The Japanese restaurant and food industries are worried that the price of the Japanese eel may climb further, following the decision by an international body to classify the fish as endangered, Asian Review reported.
The Japanese eel is a migratory fish found in Japan, China, South Korea and a wide expanse of East Asia. Because there are no farms that raise the fish from eggs, most Japanese eels sold in Japan are caught when young and raised until they are mature enough to eat.
The International Union for Conservation of Nature announced on June 12 that the Japanese eel was added to its Red List, recording it as a species nearing extinction.
The decision by the Swiss-based scientific organization does not carry any legal obligations. But the Red List is referenced by the secretariat of the Convention on International Trade in Endangered Species of Wild Fauna and Flora, which governs the Washington Convention and international trade and protection of endangered species.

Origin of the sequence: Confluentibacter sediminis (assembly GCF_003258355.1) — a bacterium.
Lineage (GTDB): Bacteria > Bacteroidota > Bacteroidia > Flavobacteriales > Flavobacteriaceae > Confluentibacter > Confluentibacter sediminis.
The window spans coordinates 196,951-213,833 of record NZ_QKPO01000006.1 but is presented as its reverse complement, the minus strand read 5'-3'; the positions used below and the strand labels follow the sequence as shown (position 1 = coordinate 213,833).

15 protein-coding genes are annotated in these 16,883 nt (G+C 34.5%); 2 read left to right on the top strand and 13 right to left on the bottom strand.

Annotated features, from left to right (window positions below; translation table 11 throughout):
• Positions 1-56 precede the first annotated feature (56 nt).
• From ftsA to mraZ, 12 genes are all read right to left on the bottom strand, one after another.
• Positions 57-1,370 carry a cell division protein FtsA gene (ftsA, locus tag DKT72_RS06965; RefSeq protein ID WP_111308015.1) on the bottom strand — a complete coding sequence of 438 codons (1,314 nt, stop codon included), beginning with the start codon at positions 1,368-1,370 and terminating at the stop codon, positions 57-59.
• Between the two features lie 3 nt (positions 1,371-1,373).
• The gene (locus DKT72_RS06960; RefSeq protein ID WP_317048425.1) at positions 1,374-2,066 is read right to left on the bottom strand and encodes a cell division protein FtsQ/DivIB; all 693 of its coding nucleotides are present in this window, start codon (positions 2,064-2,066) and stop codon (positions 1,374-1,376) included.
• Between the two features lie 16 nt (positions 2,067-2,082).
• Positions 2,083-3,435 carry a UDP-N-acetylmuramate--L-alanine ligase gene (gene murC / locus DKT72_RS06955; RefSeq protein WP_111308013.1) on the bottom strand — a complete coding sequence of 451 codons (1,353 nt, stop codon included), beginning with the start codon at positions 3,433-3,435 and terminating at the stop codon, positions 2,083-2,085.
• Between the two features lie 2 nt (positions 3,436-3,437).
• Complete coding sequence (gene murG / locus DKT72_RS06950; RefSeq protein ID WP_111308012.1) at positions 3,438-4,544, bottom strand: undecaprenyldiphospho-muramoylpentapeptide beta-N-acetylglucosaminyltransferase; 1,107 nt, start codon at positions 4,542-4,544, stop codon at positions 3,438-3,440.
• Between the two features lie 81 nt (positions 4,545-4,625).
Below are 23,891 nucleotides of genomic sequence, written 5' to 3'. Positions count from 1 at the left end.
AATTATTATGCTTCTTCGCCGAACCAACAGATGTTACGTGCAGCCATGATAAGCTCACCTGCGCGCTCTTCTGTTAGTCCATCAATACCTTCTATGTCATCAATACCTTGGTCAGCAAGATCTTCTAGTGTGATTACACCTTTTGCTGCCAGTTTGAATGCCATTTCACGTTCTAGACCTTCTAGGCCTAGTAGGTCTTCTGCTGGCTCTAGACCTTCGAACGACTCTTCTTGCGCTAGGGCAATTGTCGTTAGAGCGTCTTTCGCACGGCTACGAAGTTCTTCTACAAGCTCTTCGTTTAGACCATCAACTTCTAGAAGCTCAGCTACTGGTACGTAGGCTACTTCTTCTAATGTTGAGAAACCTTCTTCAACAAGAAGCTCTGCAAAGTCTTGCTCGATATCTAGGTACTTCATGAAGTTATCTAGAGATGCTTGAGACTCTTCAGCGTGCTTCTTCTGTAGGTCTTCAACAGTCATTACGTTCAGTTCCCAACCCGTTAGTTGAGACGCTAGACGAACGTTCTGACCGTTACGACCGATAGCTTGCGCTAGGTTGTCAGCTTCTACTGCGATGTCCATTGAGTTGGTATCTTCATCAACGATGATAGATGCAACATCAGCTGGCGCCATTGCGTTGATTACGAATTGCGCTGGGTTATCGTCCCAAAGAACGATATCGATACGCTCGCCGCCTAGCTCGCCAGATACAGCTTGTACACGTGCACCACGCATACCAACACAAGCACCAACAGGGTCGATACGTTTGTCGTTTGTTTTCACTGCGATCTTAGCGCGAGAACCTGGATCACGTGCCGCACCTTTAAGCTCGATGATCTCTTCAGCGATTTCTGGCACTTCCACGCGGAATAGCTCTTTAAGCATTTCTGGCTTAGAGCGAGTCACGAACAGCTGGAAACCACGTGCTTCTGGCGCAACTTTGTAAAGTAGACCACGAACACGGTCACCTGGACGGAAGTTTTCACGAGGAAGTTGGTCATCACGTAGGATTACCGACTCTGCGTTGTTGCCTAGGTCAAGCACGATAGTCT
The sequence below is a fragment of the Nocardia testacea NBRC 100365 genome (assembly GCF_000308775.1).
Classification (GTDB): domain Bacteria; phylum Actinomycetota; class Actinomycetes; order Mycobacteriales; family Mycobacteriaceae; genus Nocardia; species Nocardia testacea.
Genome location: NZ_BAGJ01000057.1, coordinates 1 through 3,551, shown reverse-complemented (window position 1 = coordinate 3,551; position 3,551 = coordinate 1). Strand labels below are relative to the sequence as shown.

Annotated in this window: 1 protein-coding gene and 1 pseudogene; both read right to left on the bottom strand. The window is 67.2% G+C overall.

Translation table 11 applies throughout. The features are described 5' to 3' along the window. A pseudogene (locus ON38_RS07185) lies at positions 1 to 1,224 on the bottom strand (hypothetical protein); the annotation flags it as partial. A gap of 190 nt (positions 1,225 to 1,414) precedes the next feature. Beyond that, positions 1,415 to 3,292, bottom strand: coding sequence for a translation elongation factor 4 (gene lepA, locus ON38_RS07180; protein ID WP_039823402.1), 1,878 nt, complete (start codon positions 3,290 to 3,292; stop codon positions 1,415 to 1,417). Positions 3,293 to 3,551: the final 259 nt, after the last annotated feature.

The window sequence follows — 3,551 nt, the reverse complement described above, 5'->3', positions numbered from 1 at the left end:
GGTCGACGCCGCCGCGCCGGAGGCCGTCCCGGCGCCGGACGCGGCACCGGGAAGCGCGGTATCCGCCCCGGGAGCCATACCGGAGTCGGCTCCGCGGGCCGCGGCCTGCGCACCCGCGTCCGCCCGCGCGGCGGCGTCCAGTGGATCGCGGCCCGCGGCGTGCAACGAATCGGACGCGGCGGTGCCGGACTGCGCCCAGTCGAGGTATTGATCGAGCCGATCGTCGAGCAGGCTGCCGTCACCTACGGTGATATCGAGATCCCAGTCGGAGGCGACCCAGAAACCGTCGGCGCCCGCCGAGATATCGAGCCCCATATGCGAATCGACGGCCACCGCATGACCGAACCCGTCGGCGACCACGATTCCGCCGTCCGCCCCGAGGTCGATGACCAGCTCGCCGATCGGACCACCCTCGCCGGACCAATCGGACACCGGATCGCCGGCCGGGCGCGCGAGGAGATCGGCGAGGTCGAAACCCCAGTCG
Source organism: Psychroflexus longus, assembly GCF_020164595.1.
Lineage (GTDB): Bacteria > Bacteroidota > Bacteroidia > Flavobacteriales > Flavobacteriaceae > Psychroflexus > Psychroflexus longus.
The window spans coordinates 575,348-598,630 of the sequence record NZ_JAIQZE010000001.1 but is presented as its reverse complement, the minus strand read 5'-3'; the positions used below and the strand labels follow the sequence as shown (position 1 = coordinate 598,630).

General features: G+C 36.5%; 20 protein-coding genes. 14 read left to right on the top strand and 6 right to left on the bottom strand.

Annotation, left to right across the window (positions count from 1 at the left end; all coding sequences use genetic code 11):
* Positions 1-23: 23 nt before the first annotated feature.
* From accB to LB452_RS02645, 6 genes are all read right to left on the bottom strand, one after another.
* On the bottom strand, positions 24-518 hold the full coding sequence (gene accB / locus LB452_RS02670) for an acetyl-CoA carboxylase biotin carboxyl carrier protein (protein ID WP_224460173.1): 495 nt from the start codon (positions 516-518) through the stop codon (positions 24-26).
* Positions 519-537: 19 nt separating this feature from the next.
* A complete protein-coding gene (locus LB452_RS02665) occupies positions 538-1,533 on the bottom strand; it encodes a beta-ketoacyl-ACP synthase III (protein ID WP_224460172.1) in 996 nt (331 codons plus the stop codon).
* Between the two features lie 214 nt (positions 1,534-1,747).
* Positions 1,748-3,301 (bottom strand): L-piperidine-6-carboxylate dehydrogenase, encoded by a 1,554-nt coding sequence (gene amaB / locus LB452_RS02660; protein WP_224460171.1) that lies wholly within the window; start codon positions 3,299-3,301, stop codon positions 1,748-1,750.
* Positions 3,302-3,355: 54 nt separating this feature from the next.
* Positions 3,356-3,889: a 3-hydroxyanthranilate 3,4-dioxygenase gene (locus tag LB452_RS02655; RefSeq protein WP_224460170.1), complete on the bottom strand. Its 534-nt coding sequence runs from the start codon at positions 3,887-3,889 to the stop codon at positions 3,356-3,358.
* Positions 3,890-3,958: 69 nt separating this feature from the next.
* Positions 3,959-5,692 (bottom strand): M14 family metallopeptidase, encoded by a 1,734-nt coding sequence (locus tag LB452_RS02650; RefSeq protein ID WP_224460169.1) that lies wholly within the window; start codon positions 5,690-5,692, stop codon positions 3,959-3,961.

Unless the Japanese eel population recovers, it may be added to the list of species protected under this convention. Such a move would lead to import-export controls, and higher prices.
The price of eels in Japan is certain to rise if the fish comes under convention controls, since the country imports most eels, including elvers for farming, as well as processed and cooked adult eels from China and Taiwan.